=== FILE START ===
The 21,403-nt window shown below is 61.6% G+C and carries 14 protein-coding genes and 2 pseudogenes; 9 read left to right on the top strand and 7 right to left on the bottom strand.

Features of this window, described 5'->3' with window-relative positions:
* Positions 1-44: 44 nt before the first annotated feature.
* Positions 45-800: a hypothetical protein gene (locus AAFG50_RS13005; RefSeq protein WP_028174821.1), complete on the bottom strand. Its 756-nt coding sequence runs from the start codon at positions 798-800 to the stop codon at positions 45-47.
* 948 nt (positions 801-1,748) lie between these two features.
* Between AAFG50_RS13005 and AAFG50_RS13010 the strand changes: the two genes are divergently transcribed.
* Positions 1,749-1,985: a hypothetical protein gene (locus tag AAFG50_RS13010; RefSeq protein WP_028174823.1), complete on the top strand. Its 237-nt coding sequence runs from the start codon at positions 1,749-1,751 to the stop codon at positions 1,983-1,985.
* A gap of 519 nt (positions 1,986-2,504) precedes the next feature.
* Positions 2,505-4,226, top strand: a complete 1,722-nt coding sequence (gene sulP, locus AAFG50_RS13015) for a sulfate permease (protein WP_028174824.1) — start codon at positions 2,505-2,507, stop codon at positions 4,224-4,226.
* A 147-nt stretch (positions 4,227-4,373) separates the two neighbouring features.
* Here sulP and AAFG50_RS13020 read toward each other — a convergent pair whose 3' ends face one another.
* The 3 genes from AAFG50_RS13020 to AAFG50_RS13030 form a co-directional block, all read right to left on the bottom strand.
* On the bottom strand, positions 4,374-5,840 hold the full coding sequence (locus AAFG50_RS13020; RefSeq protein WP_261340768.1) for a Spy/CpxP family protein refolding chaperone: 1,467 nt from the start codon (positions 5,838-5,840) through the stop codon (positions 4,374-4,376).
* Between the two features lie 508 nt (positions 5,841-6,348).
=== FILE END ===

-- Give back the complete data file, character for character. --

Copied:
The 21,403-nt window shown below is 61.6% G+C and carries 14 protein-coding genes and 2 pseudogenes; 9 read left to right on the top strand and 7 right to left on the bottom strand.

Features of this window, described 5'->3' with window-relative positions:
* Positions 1-44: 44 nt before the first annotated feature.
* Positions 45-800: a hypothetical protein gene (locus AAFG50_RS13005; RefSeq protein WP_028174821.1), complete on the bottom strand. Its 756-nt coding sequence runs from the start codon at positions 798-800 to the stop codon at positions 45-47.
* 948 nt (positions 801-1,748) lie between these two features.
* Between AAFG50_RS13005 and AAFG50_RS13010 the strand changes: the two genes are divergently transcribed.
* Positions 1,749-1,985: a hypothetical protein gene (locus tag AAFG50_RS13010; RefSeq protein WP_028174823.1), complete on the top strand. Its 237-nt coding sequence runs from the start codon at positions 1,749-1,751 to the stop codon at positions 1,983-1,985.
* A gap of 519 nt (positions 1,986-2,504) precedes the next feature.
* Positions 2,505-4,226, top strand: a complete 1,722-nt coding sequence (gene sulP, locus AAFG50_RS13015) for a sulfate permease (protein WP_028174824.1) — start codon at positions 2,505-2,507, stop codon at positions 4,224-4,226.
* A 147-nt stretch (positions 4,227-4,373) separates the two neighbouring features.
* Here sulP and AAFG50_RS13020 read toward each other — a convergent pair whose 3' ends face one another.
* The 3 genes from AAFG50_RS13020 to AAFG50_RS13030 form a co-directional block, all read right to left on the bottom strand.
* On the bottom strand, positions 4,374-5,840 hold the full coding sequence (locus AAFG50_RS13020; RefSeq protein WP_261340768.1) for a Spy/CpxP family protein refolding chaperone: 1,467 nt from the start codon (positions 5,838-5,840) through the stop codon (positions 4,374-4,376).
* Between the two features lie 508 nt (positions 5,841-6,348).